Accenture careers are a perennial topic of interest for aspiring management consultants, as Accenture is clearly a major consulting firm. Within the last year, the Accenture number of employees exceeded 500,000 worldwide. Still, Accenture is not quite in that top tier of consulting firms, such as McKinsey and Boston Consulting Group. So you might be wondering: what is Accenture, and what does Accenture do? Broadly speaking, the Accenture company is a consulting firm that works with a wide variety of companies all over the globe. They work with companies in virtually every sector and at every facet of business, to help solve problems, explore new opportunities, and accomplish goals.
If you’re interested in management consulting, you should be doing your homework about Accenture jobs. In this article, we’ll give you information about Accenture careers, including the life of an Accenture employee, Accenture benefits, Accenture reviews, and Accenture job openings.
Life at Accenture
Most Accenture careers in consulting start with the same title: Analyst. As employees progress, they spend a certain amount of time accumulating experience within different job titles, eventually being promoted or asked to leave. The different positions are, in ascending order of seniority and salary, analyst, consultant, manager, senior manager, and managing director.
Working at Accenture will involve helping many different clients meet unique needs. A project typically involves analyzing an assortment of information relating to a company’s strategy & operations (oftentimes related to technology), as well as relevant industries, markets, and competition. This information is used to develop proposals, usually delivered in PowerPoint form with supporting analyses developed in Excel. These proposals help clients to solve difficult problems, improve operations, or meet some specific growth or margin goal.
The hierarchy within the management consulting team dictates what amounts and kinds of contributions employees make. Employees in Accenture entry level jobs such as Analyst typically crunch numbers—they input, analyze, and synthesize data. Consultants do much of this same work but also filter it into presentations that are shared with the more senior managers and consultants, who do more of the high-level decision making and dealing with clients.
If you’re looking forward to working at Accenture, you can expect to be working with large and complex companies dealing with challenging issues. That can mean long hours, lots of travel, and plenty of difficult work. However, the demanding workload is complemented by relatively flexible working arrangements, including flex time and work from home arrangements.
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Accenture Culture, Benefits, and Reviews
Accenture deliberately seeks out motivated and ambitious employees for Accenture careers. This, in combination with a strongly hierarchical organization as well as a demanding workload, means that the culture can be both stimulating and highly competitive. There are a lot of opportunities to collaborate. Some employees are excited to share knowledge and support with one another, but this isn’t true for everyone. The kind of employees who do well are known as “drivers,” meaning they tend to focus on completing tasks and not on the other employees around or below them.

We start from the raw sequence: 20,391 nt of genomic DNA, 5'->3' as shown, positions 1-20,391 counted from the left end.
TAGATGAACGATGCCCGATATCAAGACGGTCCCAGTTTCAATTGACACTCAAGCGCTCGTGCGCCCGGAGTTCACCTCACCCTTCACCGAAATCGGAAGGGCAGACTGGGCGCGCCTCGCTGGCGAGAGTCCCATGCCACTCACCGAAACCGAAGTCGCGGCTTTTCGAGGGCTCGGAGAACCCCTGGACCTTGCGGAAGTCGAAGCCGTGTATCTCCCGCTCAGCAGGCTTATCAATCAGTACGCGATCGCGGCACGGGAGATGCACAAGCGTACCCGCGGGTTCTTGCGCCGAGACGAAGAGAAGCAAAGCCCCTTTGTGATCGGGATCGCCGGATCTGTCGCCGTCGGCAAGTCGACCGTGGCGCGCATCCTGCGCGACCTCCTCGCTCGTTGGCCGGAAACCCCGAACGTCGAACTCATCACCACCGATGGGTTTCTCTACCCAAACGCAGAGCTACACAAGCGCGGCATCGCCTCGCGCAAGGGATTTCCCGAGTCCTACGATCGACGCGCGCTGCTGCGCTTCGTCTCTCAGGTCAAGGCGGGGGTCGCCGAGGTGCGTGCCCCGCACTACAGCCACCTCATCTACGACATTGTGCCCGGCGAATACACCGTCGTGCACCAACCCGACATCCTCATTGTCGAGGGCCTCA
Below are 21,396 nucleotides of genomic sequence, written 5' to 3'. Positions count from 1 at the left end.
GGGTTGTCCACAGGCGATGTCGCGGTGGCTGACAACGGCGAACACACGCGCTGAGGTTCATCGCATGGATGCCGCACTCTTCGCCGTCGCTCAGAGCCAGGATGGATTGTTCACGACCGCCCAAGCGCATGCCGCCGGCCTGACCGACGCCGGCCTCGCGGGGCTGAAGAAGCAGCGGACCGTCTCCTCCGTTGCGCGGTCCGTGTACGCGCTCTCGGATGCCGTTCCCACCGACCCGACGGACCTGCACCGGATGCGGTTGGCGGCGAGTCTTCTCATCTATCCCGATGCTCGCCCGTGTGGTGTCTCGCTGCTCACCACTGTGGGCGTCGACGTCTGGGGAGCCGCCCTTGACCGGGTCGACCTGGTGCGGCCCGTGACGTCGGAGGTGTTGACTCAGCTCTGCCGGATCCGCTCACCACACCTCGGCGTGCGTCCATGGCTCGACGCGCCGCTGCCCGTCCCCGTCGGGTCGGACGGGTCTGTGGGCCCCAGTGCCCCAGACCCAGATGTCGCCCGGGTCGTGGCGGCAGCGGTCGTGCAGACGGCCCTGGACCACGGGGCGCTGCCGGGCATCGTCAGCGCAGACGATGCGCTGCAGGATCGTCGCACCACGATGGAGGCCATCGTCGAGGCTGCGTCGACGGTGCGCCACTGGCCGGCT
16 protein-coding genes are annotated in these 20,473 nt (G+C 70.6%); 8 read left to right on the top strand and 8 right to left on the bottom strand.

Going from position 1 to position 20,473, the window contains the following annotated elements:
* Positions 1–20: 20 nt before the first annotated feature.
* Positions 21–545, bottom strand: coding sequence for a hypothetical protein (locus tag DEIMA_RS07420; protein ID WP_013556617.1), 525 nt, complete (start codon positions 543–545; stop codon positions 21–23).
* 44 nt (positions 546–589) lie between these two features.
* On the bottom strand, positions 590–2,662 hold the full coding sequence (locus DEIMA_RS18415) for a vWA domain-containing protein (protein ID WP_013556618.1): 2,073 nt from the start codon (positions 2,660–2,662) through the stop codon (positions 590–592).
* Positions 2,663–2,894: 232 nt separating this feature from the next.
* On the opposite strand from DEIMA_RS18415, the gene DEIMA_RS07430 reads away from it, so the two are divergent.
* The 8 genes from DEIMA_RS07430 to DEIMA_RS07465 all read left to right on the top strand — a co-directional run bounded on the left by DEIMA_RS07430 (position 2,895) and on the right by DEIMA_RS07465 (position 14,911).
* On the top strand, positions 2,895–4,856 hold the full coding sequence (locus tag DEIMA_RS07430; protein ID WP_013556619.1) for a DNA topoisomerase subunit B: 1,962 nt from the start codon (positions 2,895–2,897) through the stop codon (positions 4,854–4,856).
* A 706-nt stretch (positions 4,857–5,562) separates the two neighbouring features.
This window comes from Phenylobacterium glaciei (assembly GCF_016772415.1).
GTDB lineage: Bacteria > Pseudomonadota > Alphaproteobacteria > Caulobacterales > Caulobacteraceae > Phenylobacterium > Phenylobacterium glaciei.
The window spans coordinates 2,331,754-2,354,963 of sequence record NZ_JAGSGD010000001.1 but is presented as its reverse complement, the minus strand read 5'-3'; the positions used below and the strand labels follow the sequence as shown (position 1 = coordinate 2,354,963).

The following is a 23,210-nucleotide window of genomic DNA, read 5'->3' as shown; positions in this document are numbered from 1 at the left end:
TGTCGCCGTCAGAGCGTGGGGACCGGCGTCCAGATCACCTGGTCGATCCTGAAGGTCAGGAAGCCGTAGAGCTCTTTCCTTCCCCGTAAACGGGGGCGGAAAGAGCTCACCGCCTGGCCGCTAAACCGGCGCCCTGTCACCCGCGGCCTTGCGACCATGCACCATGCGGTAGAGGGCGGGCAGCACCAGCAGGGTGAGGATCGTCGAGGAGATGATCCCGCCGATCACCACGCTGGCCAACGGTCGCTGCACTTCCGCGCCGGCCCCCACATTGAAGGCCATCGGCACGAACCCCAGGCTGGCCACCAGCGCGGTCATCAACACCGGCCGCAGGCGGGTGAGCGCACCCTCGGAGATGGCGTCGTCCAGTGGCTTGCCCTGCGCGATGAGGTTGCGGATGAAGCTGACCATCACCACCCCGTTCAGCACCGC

The hierarchical arrangement also shapes a lot of the different experiences people have working at Accenture. For example, analysts and employees in Accenture entry level jobs are almost never invited to share opinions in group settings. This is true even though they may have the most expertise on a given topic.
If you fit within this culture, Accenture careers offer many opportunities for career development. This, in combination with competitive salaries, complements a host of other Accenture benefits. Accenture employees receive comprehensive health insurance, including life insurance and dental insurance. Accenture benefits also include paid parental leave, day care availability, a retention bonus after two years of employment, a gym membership and wellness program, performance bonuses, relocation assistance, and Visa & Green Card sponsorship.
Most employees are satisfied with their Accenture jobs, and Accenture reviews reflect this. The company receives a happiness score of 70/100 from Indeed, with a 76 for flexibility and a 76 for learning. However, other Accenture reviews illustrate that the culture is not a good fit for everyone. Some employees in Accenture careers have complained of too much competition, as well as resentment, favoritism, and selfishness coming from bosses. And while some “drivers” have thrived in the challenging environment, others complain about being overburdened with work.
Accenture Job Openings
The competitive environment, the up-or-out promotion schedule, and the sheer size of the company ensure a high rate of turnover. This means that Accenture jobs are frequently available, in a variety of roles as well as office locations. These jobs are posted at multiple forums, but you can be sure to find some at Glassdoor and Indeed.
There is no such thing as a perfect job. And to be sure, there are many unique challenges associated with many Accenture jobs. But if you function well in high-pressure situations, you’re likely to find that the competitive salaries and the various Accenture benefits outweigh the difficulties. Of course, lots of other people feel this way too, and Accenture careers always field a competitive range of applicants. So you’ll want to prepare well to maximize your chances of getting hired.
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